The night race kicked off “Roosevelt Field’s “National Air Pageant.” The event, chaired by First Lady, Eleanor Roosevelt, celebrated aviation and also raised funds for Mrs Roosevelt’s special charities. In addition, the Darkness Derby, competition, promoted “Night Flight” a new Metro Goldwyn Mayer film. The movie premiered at the Capitol Theater the following evening, and leading lady, Helen Hayes emceed the opening. And it was on the Capitol stage that Chum received his trophy from the actress.
This 1933 Transcontinental Air Race/Darkness Derby/Air Pageant/Film Premier, combined to make the moment a heady one for 24-year-old Mont “Chum” Chumbley. Armed with new friends and clients, and other air enthusiasts from the City, a promising future in flight lay before him.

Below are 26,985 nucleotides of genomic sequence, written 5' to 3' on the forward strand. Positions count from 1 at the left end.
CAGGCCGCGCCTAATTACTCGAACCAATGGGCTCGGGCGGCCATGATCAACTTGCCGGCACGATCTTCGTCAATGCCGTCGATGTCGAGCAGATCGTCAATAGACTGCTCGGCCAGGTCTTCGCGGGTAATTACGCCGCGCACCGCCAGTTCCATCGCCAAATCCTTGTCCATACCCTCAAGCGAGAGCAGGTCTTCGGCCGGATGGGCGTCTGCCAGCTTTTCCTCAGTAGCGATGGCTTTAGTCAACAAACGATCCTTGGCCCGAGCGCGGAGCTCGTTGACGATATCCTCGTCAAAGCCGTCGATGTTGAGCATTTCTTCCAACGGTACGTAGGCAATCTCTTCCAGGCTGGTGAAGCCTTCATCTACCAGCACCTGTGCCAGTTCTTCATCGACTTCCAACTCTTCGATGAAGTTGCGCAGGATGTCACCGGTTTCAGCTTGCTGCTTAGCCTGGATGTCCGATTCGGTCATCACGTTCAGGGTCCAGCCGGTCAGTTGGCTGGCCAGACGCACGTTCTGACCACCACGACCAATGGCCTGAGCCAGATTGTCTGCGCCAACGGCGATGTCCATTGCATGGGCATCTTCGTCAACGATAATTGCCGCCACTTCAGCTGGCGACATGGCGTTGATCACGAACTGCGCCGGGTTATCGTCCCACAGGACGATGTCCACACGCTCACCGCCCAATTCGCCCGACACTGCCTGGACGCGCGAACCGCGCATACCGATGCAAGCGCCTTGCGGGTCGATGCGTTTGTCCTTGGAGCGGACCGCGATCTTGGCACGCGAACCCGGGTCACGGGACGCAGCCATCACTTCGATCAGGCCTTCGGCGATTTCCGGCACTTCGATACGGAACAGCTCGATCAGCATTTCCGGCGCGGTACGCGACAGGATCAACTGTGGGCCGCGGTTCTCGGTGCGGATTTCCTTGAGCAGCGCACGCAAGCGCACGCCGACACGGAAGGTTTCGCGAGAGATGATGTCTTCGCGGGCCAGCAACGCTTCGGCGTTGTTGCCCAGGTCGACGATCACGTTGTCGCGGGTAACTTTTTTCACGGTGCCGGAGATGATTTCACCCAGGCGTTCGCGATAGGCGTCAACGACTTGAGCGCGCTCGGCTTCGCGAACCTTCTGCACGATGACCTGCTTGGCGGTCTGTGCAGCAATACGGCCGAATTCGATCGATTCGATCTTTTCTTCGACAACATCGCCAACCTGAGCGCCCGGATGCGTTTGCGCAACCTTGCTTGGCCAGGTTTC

Gail Chumbley is the author of the two-part memoir, “River of January,” and “River of January: Figure Eight.” Both titles available on Kindle.
Many of us have read JK Rowling’s Harry Potter books and/or watched the films. The author created a wondrous world of spells, incantations, and even included law and order via three unforgivable curses.
There are guardrails in this tale, and a bit of a messiah storyline. Harry willingly sacrifices himself, as had his parents and many others before. However, the “Boy Who Lived,” does, and returns to fight and vanquish wickedness.
Love, too, permeates the storyline, and the righteous power of good over evil.
But that’s not my take.
As a career History educator I came to a different conclusion; Harry Potter told me that failing to understand our shared past can be lethal. And that was the metaphor I preached to my History students.